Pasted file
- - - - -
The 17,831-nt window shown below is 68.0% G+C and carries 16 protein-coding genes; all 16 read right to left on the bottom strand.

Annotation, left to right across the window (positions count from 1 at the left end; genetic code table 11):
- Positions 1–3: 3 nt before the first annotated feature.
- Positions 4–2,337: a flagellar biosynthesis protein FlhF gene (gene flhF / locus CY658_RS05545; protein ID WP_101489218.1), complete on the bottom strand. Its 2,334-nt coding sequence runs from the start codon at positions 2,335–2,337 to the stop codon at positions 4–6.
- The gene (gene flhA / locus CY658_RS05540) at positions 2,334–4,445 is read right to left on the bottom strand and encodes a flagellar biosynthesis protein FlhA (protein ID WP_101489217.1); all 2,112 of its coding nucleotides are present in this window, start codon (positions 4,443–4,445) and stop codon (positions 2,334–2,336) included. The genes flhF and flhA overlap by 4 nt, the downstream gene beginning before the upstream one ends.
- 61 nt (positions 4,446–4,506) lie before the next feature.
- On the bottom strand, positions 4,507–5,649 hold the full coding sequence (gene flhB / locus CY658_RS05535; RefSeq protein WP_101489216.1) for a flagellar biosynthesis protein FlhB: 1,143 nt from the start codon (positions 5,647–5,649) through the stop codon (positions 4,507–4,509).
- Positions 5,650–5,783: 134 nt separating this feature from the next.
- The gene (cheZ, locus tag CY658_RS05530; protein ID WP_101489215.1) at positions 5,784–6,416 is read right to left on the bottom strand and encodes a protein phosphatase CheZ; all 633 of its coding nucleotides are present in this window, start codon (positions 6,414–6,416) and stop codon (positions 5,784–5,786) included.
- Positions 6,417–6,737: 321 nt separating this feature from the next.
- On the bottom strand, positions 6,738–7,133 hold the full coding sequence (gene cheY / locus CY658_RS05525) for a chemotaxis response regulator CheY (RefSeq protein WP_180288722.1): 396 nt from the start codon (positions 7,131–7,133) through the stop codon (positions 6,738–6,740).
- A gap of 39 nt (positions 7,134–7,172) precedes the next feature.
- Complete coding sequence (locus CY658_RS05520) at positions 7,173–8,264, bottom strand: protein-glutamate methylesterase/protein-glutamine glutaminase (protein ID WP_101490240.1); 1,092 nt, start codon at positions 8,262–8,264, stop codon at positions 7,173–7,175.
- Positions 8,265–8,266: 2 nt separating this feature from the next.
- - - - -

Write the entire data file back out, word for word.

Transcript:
The 17,831-nt window shown below is 68.0% G+C and carries 16 protein-coding genes; all 16 read right to left on the bottom strand.

Annotation, left to right across the window (positions count from 1 at the left end; genetic code table 11):
- Positions 1–3: 3 nt before the first annotated feature.
- Positions 4–2,337: a flagellar biosynthesis protein FlhF gene (gene flhF / locus CY658_RS05545; protein ID WP_101489218.1), complete on the bottom strand. Its 2,334-nt coding sequence runs from the start codon at positions 2,335–2,337 to the stop codon at positions 4–6.
- The gene (gene flhA / locus CY658_RS05540) at positions 2,334–4,445 is read right to left on the bottom strand and encodes a flagellar biosynthesis protein FlhA (protein ID WP_101489217.1); all 2,112 of its coding nucleotides are present in this window, start codon (positions 4,443–4,445) and stop codon (positions 2,334–2,336) included. The genes flhF and flhA overlap by 4 nt, the downstream gene beginning before the upstream one ends.
- 61 nt (positions 4,446–4,506) lie before the next feature.
- On the bottom strand, positions 4,507–5,649 hold the full coding sequence (gene flhB / locus CY658_RS05535; RefSeq protein WP_101489216.1) for a flagellar biosynthesis protein FlhB: 1,143 nt from the start codon (positions 5,647–5,649) through the stop codon (positions 4,507–4,509).
- Positions 5,650–5,783: 134 nt separating this feature from the next.
- The gene (cheZ, locus tag CY658_RS05530; protein ID WP_101489215.1) at positions 5,784–6,416 is read right to left on the bottom strand and encodes a protein phosphatase CheZ; all 633 of its coding nucleotides are present in this window, start codon (positions 6,414–6,416) and stop codon (positions 5,784–5,786) included.
- Positions 6,417–6,737: 321 nt separating this feature from the next.
- On the bottom strand, positions 6,738–7,133 hold the full coding sequence (gene cheY / locus CY658_RS05525) for a chemotaxis response regulator CheY (RefSeq protein WP_180288722.1): 396 nt from the start codon (positions 7,131–7,133) through the stop codon (positions 6,738–6,740).
- A gap of 39 nt (positions 7,134–7,172) precedes the next feature.
- Complete coding sequence (locus CY658_RS05520) at positions 7,173–8,264, bottom strand: protein-glutamate methylesterase/protein-glutamine glutaminase (protein ID WP_101490240.1); 1,092 nt, start codon at positions 8,262–8,264, stop codon at positions 7,173–7,175.
- Positions 8,265–8,266: 2 nt separating this feature from the next.